By Barrett Seaman –
Sometime during the past two years, you might have crossed the Tappan Zee Bridge (or since October, its replacement, the Mario C. Cuomo Bridge), slipped under the overhead cameras that read license plates and/or mounted EZPass tags but neglected to pay the bill. You’re not alone: hundreds of thousands of people are guilty of the same offense.
Under the current system, if you haven’t paid your toll after 70 days, $5.00 will be added to your bill; after 100 days, the fine will go to $100, plus the original toll. Still not paying? New York State will move to revoke your registration—wherever you are.
As of January 22 and through February 26, the New York Thruway Authority (NYTA) will allow motorists to remit those unpaid tolls without having to pay the additional fines. The amnesty program will cover debts going back to April 24, 2016. The goal is to clear the books of $8 million in total debt–$5.2 million of it in unpaid tolls, with the rest representing subsequent fines.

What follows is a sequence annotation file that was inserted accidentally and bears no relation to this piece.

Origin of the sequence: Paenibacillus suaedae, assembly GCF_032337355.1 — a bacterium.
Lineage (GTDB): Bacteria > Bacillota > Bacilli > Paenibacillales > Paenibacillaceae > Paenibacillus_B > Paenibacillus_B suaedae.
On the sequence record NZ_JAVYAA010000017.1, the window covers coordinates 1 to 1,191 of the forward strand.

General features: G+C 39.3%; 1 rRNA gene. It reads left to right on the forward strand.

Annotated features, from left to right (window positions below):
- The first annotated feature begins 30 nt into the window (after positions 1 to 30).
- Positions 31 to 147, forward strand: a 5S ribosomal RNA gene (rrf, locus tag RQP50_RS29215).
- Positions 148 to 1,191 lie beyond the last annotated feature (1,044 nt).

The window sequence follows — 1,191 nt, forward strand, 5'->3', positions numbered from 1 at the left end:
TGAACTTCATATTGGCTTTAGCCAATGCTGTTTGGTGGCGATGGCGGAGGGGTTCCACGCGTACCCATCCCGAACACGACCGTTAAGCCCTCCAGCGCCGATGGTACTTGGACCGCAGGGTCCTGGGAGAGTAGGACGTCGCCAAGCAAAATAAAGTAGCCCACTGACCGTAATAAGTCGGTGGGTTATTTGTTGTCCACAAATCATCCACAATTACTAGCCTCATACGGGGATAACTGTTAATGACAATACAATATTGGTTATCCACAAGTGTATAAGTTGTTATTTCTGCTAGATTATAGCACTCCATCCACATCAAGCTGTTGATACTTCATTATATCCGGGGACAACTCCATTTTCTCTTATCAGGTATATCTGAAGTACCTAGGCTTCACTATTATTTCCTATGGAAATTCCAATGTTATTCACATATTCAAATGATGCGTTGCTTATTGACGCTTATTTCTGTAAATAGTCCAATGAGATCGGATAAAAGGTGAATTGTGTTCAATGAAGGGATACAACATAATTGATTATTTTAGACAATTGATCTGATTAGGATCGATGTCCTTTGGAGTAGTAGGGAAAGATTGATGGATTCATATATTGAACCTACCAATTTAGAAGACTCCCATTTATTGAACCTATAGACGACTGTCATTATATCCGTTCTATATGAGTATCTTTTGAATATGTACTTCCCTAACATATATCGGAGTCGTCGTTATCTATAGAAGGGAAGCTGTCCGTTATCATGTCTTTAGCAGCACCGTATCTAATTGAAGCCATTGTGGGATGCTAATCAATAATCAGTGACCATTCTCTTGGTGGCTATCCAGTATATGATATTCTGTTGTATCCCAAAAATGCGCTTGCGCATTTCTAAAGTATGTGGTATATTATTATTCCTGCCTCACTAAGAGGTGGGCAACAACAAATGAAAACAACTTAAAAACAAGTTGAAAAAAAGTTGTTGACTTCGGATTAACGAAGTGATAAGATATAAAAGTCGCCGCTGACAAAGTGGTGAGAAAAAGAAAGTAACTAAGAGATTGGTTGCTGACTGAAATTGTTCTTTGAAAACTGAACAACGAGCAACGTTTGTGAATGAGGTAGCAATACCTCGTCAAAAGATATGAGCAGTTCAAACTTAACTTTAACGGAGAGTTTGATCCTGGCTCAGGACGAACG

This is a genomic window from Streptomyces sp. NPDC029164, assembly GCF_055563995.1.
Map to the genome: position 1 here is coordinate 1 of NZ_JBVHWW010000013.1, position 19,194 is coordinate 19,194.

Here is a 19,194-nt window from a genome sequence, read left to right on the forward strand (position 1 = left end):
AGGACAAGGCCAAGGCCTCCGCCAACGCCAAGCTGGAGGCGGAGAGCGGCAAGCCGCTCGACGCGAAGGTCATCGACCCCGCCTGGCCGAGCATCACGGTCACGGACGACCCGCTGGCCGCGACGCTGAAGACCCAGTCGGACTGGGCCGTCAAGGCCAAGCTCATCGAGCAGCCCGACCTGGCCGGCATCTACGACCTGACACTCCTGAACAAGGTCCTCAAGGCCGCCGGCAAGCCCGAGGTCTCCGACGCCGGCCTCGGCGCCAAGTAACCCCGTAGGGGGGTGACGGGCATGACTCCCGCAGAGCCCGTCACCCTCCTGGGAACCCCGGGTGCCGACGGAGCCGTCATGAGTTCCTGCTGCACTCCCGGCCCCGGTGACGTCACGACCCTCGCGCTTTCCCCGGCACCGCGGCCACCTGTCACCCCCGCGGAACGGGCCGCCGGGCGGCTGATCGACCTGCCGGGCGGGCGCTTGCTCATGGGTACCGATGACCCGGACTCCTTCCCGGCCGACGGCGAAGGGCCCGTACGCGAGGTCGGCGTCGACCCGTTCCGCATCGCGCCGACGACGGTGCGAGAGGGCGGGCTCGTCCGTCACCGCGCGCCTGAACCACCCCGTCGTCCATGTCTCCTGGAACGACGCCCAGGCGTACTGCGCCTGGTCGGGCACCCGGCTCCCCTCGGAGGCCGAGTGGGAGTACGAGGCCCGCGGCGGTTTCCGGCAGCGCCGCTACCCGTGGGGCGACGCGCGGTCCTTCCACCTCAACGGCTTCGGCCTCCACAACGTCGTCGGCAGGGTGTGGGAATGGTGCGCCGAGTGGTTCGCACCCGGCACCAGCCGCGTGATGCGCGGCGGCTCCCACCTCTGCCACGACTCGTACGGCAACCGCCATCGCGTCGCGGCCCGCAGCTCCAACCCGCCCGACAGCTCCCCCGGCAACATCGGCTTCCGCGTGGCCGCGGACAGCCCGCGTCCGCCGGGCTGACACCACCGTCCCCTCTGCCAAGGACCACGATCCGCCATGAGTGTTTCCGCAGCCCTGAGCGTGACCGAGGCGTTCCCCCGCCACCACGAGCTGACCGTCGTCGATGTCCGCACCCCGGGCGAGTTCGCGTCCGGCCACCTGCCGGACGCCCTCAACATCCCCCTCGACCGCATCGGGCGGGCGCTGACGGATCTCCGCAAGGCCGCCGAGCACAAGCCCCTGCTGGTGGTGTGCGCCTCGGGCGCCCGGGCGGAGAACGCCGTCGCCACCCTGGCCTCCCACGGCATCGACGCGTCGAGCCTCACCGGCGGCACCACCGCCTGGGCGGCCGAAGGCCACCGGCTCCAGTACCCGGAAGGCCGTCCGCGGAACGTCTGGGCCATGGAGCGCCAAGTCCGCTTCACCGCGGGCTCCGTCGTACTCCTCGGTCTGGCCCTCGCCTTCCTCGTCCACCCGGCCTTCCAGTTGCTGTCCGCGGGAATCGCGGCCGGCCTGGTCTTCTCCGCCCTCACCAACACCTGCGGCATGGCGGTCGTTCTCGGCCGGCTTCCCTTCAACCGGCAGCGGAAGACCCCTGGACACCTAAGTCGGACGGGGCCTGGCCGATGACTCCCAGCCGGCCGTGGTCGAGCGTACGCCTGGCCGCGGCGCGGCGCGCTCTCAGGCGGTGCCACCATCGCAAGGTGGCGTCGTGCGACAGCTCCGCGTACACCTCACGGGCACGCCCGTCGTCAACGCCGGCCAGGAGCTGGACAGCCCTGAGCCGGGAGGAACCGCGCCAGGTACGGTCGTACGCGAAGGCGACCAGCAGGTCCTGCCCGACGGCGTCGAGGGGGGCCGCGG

At a February 17 press conference held at the TA’s Tarrytown offices. Executive Director Matthew J. Driscoll described the amnesty program, offered instructions on how to comply, touted the virtues of cashless tolls and EZPass, and unveiled new signage near the bridge toll plaza that has been designed to clarify the billing process, whether through EZPass or the Tolls by Mail system that relies on license plate reading cameras.
To facilitate the amnesty program, the NYTA is launching a new web site, www.thruway.ny.gov/amnesty, that allows motorists to check to see whether their license plates carry any unpaid tolls and fines. If they do, vehicle owners can either pay on the spot using a credit card or print out a coupon to be mailed in along with a check or money order.
Driscoll also stressed the importance of keeping one’s Department of Motor Vehicle (DMV) address current. The law requires license holders to register a new address within ten days of a move. That can be done on www.dmv.ny.gov/mydmv.